09 May 2009

Words are very unnecessary

And so we have reached another of those moments where I find myself sitting alone in our house, the wind echoing down the dusty corridors reminiscent of the ghostly footsteps of so many fallen soldiers returning home from the Somme, pointing accusatory spectral fingers at the commissioned classes and wordlessly asking "Why?".

Well, maybe not, but once again The Very Understanding Girlfriend has headed off to the Dark Continent, timeless, primordial, lush with a heart of darkness that beats to a tribal drum of a bygone era*, etc, etc, for a few weeks. When I travel by myself I end up in the Czech Republic making smoothies, when she heads off it tends to be for two weeks near the slopes of Kilimanjaro, or somewhere with the warm waters of the Indian Ocean lapping against the shore somewhere less than 100 meters from her bed. While technically her trips are always involve quite intensive research and workshops, her choice of locales has my shopping centre on the outskirts of Brno beaten hands down. I really must do better.

One of most difficult aspects to get used to of being alone at home for these extended durations is the silence. Whole days can go by where the only human interaction I have is a few meaningless words exchanged with my local purveyors of fine coffee. I believe myself to be a solitary creature, a bastion of self-reliance, introspection and quiet contemplation. This myth is mercilessly dispelled by the third day of any such unenforced retreat, as I invariably realise to my chagrin that I am providing a dvd commentary to the most banal aspects of my daily routine ("Interestingly enough the cornflakes Unkie Dave is eating now are sourced from the same shop that provides his vegetarian cocktail sausages. While not as tasty as a mass-market brand, they contain less sugar and are made from organic corn"), and run screaming with arms flailing wildly in search of the company of friends or even, heaven forbid, family.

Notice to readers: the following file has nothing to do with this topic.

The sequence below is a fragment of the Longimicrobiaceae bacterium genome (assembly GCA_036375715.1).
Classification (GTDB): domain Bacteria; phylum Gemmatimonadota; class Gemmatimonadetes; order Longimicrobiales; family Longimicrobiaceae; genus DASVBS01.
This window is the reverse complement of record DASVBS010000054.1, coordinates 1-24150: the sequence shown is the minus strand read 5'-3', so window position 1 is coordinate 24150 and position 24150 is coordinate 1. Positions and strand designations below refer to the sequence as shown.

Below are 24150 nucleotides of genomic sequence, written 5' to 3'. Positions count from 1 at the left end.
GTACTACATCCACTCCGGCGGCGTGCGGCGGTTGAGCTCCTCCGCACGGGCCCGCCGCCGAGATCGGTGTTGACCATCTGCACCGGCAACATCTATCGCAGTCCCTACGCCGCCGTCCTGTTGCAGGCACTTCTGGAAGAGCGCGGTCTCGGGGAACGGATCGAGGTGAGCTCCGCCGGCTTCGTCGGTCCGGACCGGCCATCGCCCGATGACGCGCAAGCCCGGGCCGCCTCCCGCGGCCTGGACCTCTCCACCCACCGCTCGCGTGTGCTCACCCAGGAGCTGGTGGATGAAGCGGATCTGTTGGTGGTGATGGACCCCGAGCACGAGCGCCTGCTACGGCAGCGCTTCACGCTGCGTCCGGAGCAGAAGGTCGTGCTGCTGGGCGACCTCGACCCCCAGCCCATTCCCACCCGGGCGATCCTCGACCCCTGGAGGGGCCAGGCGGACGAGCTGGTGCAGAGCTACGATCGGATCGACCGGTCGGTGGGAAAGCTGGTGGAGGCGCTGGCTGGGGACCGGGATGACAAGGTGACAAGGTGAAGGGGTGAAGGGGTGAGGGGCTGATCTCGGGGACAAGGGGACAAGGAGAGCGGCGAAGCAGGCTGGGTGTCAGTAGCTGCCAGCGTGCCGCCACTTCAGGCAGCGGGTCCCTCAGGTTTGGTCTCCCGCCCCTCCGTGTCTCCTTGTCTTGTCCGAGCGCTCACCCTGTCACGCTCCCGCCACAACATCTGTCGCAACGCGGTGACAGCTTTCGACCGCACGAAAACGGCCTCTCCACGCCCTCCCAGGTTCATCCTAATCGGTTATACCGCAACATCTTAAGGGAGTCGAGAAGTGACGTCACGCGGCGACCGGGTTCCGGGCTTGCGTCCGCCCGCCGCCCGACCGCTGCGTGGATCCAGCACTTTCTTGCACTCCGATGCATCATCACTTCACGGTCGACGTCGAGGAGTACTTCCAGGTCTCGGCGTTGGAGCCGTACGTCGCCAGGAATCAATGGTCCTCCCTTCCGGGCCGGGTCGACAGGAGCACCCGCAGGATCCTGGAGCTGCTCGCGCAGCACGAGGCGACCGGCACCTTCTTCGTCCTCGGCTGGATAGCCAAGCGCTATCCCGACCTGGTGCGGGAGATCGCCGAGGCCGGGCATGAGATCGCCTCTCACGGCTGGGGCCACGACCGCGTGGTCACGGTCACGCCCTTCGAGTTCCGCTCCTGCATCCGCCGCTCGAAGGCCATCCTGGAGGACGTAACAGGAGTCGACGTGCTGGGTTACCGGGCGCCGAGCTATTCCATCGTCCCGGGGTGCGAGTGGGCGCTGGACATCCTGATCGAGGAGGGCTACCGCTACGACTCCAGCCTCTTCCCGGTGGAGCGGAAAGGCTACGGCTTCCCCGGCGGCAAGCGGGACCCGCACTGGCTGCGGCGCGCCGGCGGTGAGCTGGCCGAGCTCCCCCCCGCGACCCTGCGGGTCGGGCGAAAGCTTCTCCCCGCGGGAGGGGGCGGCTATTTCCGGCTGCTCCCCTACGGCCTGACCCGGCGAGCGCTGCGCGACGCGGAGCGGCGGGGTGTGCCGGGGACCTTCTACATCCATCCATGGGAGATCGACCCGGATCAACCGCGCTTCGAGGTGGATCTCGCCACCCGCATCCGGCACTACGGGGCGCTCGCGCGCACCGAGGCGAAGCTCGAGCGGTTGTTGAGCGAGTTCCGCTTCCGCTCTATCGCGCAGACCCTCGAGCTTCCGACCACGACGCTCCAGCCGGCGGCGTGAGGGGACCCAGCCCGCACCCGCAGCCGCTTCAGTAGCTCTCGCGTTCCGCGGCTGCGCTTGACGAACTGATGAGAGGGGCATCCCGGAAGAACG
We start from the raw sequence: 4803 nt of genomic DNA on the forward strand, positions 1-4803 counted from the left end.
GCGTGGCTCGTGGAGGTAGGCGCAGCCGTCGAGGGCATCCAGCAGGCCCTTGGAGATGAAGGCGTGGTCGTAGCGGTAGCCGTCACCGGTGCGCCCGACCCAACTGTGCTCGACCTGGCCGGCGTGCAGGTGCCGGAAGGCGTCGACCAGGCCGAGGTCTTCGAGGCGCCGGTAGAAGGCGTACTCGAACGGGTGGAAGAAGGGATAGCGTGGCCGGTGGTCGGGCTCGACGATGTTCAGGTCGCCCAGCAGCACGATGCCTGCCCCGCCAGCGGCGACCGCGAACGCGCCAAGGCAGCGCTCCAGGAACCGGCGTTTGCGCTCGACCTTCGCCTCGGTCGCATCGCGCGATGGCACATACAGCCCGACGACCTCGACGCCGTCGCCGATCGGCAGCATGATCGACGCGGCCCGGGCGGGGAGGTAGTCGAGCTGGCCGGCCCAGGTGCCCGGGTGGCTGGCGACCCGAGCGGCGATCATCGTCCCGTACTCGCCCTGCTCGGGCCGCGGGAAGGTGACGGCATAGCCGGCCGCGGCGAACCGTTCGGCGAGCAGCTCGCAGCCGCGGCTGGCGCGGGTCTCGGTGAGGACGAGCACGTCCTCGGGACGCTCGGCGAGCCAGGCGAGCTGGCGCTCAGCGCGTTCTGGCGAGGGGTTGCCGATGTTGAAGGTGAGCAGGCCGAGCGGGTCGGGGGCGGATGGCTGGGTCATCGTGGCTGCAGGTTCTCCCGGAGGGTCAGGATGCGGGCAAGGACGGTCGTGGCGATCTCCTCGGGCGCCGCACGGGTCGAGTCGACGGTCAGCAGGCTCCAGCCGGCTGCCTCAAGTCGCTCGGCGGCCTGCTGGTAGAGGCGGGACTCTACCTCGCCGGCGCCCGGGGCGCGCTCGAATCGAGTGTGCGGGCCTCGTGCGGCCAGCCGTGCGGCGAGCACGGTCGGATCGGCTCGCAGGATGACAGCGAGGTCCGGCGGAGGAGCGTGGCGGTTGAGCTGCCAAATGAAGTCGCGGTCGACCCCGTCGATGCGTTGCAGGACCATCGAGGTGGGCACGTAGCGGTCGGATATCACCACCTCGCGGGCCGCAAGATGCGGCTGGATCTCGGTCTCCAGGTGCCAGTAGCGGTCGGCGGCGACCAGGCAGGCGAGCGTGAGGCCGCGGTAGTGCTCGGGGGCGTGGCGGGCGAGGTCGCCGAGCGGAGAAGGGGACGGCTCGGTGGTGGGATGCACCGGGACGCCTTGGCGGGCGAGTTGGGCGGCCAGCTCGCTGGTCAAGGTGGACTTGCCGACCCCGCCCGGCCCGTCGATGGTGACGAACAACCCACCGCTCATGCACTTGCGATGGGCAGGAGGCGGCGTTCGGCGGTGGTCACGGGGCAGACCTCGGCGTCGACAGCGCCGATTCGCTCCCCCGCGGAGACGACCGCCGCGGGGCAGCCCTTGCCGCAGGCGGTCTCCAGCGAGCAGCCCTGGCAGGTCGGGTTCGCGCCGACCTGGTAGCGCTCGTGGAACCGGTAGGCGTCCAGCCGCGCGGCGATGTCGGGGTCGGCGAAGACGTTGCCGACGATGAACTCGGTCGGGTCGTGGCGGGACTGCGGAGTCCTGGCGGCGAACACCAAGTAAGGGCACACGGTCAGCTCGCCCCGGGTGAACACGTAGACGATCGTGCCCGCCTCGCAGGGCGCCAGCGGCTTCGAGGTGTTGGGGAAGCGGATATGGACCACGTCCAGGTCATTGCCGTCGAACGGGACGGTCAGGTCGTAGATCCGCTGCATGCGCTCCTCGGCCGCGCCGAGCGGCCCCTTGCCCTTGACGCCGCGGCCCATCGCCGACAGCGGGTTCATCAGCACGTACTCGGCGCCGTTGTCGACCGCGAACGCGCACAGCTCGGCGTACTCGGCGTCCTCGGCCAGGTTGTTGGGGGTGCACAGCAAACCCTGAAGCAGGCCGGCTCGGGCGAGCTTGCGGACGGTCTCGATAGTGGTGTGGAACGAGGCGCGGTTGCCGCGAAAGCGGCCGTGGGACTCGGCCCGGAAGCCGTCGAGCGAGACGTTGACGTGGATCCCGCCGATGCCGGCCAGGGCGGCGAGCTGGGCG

Both to celebrate this fear of silence, and to ward off its evil presence**, I met up with a few friends last night and wandered into Meeting House Square for "Bumper 2 Bumper", a headphone disco that launched this year's Dublin Dance Festival***. In almost complete silence, a couple hundred hardy souls braved the mockery of their peers to boogie on down with a wide array of headphones and walkmen listening to a 2hr live DJ set broadcast on Phantom FM. To the amusement of onlooking diners in Eden restaurant, the crowd bopped away and occasionally warbled at the top of their lungs in scenes reminiscent of what one friend called "a hundred tuneless people in a shower". The crowd was very mixed, with families and children enjoying themselves side by side with tuxedo-wearing students on their way to the Trinity Ball, and all-in-all a good time was had by all.

All too often I return from a few days spent in another city thinking that Dublin, in comparison, is crap. Nothing fun ever happens, no one has any imagination, and all we ever do as a city is drink too much, eat kebabs and inevitably use the space under other peoples balconies as a public pissoir****. Last night was fun, free, and alcohol free*****, and I am sure there are many more similar events out there if I just got off my backside and looked for them.

But for now I return alone to my metaphorical hermitage with nothing but the sound of my own heartbeat to mark the passage of this quiet time.

oh, and my Tenori-on. Mustn't forget the Tenori-on.

boom-tish, boom-tish, boom-badda-boom-tish.

* These and other descriptive nouns, adjectives and evocative phrases are brought to you today by Binyavanga Wainaina's so-close-to-the-truth-its-painful article, "How To Write About Africa", in Granta 92. Many thanks to the Very Understanding Girlfriend for sharing it with me.

** a practice inspired by the Mexican 'Day of the Dead", where entire villages mourn the loss of their economic integrity to NAFTA and the WTO by sending parcels of bacon to random addresses in New York and Texas.

*** This will be the only event in the Dance Festival that I will attend. My opinion of dance, particularly interpretive dance, is unpublishable. In my world Interpretive Dancers occupy a layer of hell just below actors of experimental theater, and just above the writers of Two and Half Men. What you do in the privacy of your own home is your own business, but don't inflict that sort of pain on other people, its just rude.

**** Seriously, could whoever keeps doing this at three in the morning under my bedroom window every Tuesday night just stop. I mean, come on, its a Tuesday night for chrisake, haven't you got work/school/a court appearance tomorrow?

***** The event, not the people. I will admit to sneaking out to a nearby bar for a quick pint when the music got just a little too cheesy.

Dublin Dance Festival 2009
Photos from the Headphone Disco. Honestly, I don't know why Apple bother putting a camera on their phone, it is the most useless piece of poo ever; unless you are standing in broad daylight on a California summer afternoon, it never manages to pick up anything decent.

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